In one of the literal definitions of the word, a silo is a structure used to store and launch missiles. That definition can also apply to the term as it’s used to describe the organizational structures that act as barriers between departments, since the potential results can be just as explosive and destructive as a missile. In this month’s edition of Voices from the Front, Leader’s Edge
asked a panel composed of members of the AMA community to discuss how silos affect their organization, how they deal with them, and what organizations can do to break silos down. Our participants were Ted, the leader of a sales team at a major pharmaceutical company; Deborah, an IT specialist who also works for a pharmaceutical; and Sheri, a project manager at a large financial services provider.
The discussion was moderated by the editorial staff of Leader’s Edge
and Wendy Kaufman, president of consultancy Balancing Life’s Issues, Inc., and an instructor for AMA.
Question: Are silos a problem in your organization? How do you deal with them?
Sheri: There are silos throughout my entire organization. For instance, we’ll have a project and we’ll have a production fix that needs to occur. I’ll be working with a director who’s in charge of planning and implementation and I’ll send that person everything that’s needed to actually work with the systems, but the director decides not to do anything about it. Then he comes back to me and says, “Can you share that information with me?” I overcome silos by giving the person two tries, and if I’m not going anywhere, I take it to the next level. I feel like I should not be spending my energy on stuff like that. I should be focusing on my people and my customers, because everything that we do as an organization is centered on the customer. It’s not about me, it’s not about you: it’s about the customer.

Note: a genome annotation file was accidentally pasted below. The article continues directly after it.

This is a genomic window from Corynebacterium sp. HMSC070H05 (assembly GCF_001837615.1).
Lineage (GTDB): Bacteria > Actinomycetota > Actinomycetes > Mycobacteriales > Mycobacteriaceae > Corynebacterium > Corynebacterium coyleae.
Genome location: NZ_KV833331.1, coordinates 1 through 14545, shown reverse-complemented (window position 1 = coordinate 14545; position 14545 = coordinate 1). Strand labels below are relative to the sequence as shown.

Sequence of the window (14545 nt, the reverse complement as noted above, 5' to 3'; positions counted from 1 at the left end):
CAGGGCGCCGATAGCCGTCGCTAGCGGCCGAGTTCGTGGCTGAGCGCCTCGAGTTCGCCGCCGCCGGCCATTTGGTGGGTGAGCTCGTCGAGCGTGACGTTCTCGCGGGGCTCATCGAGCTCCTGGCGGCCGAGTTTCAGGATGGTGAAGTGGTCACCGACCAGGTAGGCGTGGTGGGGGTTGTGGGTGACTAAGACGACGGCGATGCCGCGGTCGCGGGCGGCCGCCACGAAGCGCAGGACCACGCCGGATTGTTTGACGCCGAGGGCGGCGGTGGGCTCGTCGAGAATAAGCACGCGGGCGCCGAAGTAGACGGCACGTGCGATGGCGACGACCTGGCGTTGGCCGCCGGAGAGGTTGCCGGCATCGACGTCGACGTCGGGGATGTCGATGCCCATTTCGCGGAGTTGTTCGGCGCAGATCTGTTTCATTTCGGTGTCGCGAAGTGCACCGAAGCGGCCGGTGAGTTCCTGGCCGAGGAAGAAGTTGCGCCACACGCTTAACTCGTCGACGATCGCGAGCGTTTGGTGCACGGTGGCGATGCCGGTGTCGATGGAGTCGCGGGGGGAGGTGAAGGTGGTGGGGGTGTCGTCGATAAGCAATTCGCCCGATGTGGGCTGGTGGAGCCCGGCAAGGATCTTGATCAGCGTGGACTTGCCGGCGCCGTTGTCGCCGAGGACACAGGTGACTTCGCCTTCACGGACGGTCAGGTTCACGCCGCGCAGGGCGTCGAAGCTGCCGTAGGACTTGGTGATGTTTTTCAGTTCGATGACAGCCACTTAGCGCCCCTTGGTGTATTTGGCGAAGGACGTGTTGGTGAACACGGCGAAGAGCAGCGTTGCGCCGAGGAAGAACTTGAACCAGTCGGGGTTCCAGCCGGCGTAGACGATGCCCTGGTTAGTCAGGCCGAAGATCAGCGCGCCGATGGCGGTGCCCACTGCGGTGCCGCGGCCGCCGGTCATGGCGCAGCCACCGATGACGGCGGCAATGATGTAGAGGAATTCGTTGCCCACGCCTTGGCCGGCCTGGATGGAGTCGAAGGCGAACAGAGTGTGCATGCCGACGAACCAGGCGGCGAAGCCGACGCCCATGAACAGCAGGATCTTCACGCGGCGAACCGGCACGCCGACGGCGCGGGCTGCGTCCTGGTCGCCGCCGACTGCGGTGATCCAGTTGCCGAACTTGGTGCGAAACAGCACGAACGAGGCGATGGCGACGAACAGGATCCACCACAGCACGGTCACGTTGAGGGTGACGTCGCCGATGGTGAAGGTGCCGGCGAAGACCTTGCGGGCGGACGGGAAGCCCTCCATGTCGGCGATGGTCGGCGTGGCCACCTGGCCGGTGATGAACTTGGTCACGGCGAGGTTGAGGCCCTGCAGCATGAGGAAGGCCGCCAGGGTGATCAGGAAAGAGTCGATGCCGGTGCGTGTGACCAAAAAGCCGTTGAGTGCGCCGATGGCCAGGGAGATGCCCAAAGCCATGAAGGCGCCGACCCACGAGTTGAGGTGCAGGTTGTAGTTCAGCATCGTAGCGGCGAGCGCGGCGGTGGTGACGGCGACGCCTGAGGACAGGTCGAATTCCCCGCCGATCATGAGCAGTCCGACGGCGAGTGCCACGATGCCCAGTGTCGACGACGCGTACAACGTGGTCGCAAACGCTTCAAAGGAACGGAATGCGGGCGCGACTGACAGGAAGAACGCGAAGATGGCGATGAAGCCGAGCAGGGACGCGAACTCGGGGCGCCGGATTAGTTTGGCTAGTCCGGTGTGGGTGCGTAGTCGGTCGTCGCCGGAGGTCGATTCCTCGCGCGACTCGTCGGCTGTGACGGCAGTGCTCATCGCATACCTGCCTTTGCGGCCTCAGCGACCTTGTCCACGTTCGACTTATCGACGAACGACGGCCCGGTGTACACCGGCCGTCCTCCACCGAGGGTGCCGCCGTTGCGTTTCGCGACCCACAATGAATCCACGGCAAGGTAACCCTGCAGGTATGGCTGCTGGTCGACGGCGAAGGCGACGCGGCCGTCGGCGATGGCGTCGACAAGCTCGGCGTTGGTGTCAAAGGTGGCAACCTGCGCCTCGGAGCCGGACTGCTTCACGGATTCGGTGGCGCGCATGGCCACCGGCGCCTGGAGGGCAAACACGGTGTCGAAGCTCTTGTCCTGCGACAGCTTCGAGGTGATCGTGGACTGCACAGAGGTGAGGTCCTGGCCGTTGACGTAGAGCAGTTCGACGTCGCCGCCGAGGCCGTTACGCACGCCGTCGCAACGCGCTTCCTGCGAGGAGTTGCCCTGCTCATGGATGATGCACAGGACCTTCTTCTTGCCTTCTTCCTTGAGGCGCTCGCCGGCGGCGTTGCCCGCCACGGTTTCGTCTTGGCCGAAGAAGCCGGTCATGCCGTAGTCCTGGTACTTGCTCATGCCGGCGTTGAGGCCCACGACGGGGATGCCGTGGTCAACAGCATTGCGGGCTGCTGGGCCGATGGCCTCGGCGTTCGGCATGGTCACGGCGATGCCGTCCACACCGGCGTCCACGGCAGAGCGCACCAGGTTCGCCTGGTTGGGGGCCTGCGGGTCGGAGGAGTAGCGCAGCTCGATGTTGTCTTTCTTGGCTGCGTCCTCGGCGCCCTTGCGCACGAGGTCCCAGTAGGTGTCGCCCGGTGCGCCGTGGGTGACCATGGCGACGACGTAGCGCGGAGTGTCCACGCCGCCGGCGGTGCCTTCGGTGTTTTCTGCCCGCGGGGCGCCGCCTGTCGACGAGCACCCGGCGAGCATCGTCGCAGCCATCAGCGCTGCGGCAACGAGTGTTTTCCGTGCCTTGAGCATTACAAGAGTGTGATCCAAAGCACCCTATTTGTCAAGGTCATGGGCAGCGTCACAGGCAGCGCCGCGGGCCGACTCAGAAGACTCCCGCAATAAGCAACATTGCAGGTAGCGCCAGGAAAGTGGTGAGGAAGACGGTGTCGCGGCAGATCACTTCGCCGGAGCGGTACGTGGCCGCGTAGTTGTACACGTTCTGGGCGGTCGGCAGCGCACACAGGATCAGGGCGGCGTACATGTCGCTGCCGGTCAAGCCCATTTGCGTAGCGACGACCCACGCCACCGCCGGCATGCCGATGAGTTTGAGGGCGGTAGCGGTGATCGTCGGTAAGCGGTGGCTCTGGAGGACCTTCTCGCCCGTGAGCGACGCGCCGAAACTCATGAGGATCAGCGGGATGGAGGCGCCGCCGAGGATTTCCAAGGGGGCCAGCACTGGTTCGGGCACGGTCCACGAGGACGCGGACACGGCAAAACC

Deborah: I’ve found that it’s all about relationships. If you have to reach out to a particular area’s manager, sometimes what you need to do is sit down and have a one-on-one and try to break down the barriers. What I’ve found is that if you can meet with the individuals or at least one of the decision makers in that area in some deescalated setting, like at a lunch, and become more engaged with them, I find it easier to not only understand their side, but for them to start to understand yours. It takes a little longer, but over time you’ll find it makes it a little easier to break those walls down.
Ted: I don’t see the silos so much at the company where I’m at now, but the company I was at before silos were a big problem. You find allies and you get the job done. As a salesperson, that’s who I am. I would avoid going to the person I was reporting to because I don’t think that showed my resourcefulness as a sales rep. You have to find resources to get it done.
You have to address it head-on. You can’t sweep it under the rug; the same thing will keep happening. As the leader of a sales team, I’m out in the field, and the worst problem is sometimes I don’t know what’s happening. If a rep isn’t getting something he needs, a lot of times I’m the last to know because the rep is not bringing it to my attention.
Q: What can organizations do to break down silos?
Sheri: There are things organizations can do, but I don’t know how far they’ll take it. My company has been in existence for over 85 years, so you have a lot of people who’ve been there a long time and have their own mindset, and you’re not going to change that.
Deborah: In our organization, it’s been an ongoing problem, because we can be very brand siloed. There are pros and cons to that. On the plus side, it gives marketing the creativity to build its brand and its strategy that the sales team then executes. The con with that is that often it just goes and does whatever it wants, with whomever it wants. Unfortunately, what ends up happening then is that because it didn’t collaborate across teams that actually needed to be a part of the project, it ended up coming and running to you to help you fix things.